Graduate school tuition doesn’t tend to grab the headlines that undergraduate tuition does, if only because Ph.D. students often aren’t paying their own way. But both Cornell University and the University of Pennsylvania are standardizing tuition rates across schools and colleges to keep pace with changes in interdisciplinary Ph.D. education -- and, in Cornell's case, to stretch research grants further.
While Penn’s plan is revenue-neutral, Cornell, in a bid to be more competitive with its public university peers in terms of pricing, is planning overall tuition reductions to decrease the amount of outside grant money diverted to graduate student support.
“Our tuition is just very, very high compared to a lot of the competitor schools. If you’re talking about the Ivies we weren’t out of line at all, but if your competitors are Michigan, Berkeley, some of the other distinguished public universities, our tuition is much, much higher,” said Alison G. Power, dean of the graduate school at Cornell.
“Faculty who are trying to support graduate students on their grants feel that they are in a poor position to compete.”
Cornell, a land-grant private institution that operates a mix of state-supported (contract) and privately funded (endowed) colleges, is reducing its graduate tuition in the latter colleges by 10.1 percent next year from $32,800 to $29,500, while freezing graduate tuition at $20,800 at the colleges that receive direct state support. The goal is to continue dropping graduate tuition at the endowed colleges so there is a uniform tuition rate, across the endowed and contract colleges, of $20,000 by 2011-12, Power said. (The changes apply to research degree programs; professional degree and undergraduate programs are not included.)
Cornell will continue its current policy of funding graduate research assistantships: Half of a student's tuition is financed by the research grant he or she is assigned to, while the remaining half is funded by a university match. However, by 2011-12, if the targeted reductions are in place, Power explained, a principal investigator would have to budget only about $10,000 of grant funding to support a graduate student’s tuition (half the $20,000 total), as opposed to $16,400 (half this year's tuition rate).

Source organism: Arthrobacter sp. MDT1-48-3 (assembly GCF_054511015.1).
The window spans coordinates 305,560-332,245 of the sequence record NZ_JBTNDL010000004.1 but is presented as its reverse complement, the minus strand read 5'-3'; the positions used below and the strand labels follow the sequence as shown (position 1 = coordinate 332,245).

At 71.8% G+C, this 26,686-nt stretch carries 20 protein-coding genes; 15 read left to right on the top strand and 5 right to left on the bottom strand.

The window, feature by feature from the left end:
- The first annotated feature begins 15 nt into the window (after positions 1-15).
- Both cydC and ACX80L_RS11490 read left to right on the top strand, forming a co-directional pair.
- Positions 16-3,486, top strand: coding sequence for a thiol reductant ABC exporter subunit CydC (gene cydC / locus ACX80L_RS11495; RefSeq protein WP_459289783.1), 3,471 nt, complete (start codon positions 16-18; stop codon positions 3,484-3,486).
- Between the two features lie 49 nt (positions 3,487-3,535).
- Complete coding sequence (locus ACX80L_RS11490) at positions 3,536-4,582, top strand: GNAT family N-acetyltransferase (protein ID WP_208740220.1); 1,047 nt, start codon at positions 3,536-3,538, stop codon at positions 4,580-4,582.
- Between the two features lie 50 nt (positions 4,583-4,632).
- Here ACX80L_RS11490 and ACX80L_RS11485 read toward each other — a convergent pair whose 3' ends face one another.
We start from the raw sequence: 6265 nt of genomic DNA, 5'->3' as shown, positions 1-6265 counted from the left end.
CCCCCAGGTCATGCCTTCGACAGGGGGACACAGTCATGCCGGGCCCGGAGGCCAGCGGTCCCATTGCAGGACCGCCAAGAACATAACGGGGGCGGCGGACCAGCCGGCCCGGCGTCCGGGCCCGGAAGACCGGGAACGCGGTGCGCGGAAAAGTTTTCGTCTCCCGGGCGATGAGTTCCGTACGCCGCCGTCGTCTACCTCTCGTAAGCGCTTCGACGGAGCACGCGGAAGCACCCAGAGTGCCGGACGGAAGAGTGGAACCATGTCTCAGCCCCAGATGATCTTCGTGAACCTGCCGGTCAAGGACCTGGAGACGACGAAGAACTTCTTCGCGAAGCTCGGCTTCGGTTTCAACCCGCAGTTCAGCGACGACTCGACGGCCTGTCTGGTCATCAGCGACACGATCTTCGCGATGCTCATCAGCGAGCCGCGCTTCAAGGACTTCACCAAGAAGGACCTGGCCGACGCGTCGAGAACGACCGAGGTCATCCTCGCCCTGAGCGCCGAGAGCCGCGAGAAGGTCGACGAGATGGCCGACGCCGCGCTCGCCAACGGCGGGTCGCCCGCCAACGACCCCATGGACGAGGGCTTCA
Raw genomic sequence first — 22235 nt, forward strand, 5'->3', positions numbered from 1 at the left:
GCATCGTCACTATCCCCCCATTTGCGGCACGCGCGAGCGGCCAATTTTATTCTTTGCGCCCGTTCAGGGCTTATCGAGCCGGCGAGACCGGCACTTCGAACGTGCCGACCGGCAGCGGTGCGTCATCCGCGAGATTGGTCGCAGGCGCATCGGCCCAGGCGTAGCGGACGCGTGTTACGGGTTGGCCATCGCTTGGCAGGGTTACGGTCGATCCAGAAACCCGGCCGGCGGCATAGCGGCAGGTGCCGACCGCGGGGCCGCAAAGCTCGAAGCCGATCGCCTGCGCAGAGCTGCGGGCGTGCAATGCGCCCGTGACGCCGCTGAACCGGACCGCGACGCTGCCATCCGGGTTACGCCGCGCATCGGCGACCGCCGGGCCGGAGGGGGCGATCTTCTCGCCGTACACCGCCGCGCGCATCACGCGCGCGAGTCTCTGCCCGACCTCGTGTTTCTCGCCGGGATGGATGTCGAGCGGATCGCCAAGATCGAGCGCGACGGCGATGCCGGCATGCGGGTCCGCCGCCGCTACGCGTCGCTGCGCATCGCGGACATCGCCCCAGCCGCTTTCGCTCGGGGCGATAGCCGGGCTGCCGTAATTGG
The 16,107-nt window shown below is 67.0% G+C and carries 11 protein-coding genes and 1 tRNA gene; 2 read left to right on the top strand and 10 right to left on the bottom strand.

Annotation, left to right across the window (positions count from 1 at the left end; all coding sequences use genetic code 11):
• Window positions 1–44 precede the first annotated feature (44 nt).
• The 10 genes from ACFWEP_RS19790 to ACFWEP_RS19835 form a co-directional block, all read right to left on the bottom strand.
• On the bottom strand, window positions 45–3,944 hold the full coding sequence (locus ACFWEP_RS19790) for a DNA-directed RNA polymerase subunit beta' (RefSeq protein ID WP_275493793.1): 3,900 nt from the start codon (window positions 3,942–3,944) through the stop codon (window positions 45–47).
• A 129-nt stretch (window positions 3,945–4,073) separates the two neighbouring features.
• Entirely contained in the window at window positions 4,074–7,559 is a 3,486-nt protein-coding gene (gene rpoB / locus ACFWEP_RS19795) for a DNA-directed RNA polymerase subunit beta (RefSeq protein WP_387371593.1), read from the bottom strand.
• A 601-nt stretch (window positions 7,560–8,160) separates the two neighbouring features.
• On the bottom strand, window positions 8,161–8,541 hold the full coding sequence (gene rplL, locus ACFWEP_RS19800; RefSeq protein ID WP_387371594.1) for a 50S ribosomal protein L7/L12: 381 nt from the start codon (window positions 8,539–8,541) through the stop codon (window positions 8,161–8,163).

"Because the tuition was never paid by graduate students, but from the professor’s research grant, the change does not directly affect graduate students' financial situation," Yu Yu, president of Cornell's Graduate and Professional Student Assembly, said in an e-mail. "As for the indirect impact on graduate students, it depends on how the professors use the savings. They may offer more semesters of support to graduate students who have to find outside funding otherwise; they may recruit more new graduate students but keep the funding duration the same for each student; or they may use the savings on other aspects of their research project, such as equipments and space."
Meanwhile, at Penn, the university opted to standardize annual tuition for Ph.D. students, normalizing it at $24,000 in the first five years of the Ph.D. program and $3,000 annually after that. Currently, doctoral tuition varies across schools and is calculated on a course-by-course basis. (Penn's changes apply only to Ph.D.s.)
“This makes it a lot easier for students to move between the schools in doing work,” said Andrew Binns, the associate provost for education. But beyond encouraging cross-college collaborations, he said, setting a flat annual tuition, instead of using a per-course system, grants professors greater flexibility to balance various components of the Ph.D. degree, including lab, course work and independent research.
"We're trying to make it such that our financial structure wasn't running our academic structure," he said.
The price differential largely won’t affect students directly, other than for students in the sixth year and beyond who are no longer receiving fellowship support, Binns said. The university, he continued, plans to grandfather in changes at that point for paying students who would see increases under the new tuition structure.
Andrew Rennekamp, chairman-elect of the Graduate and Professional Student Assembly at Penn, said the organization generally supports the changes. Currently, “some schools are very hesitant to allow students to take courses in other schools because the tuitions are not equal,” Rennekamp said.
“We like what it’s going to do as far as removing this institutional barrier to interdisciplinary coursework.”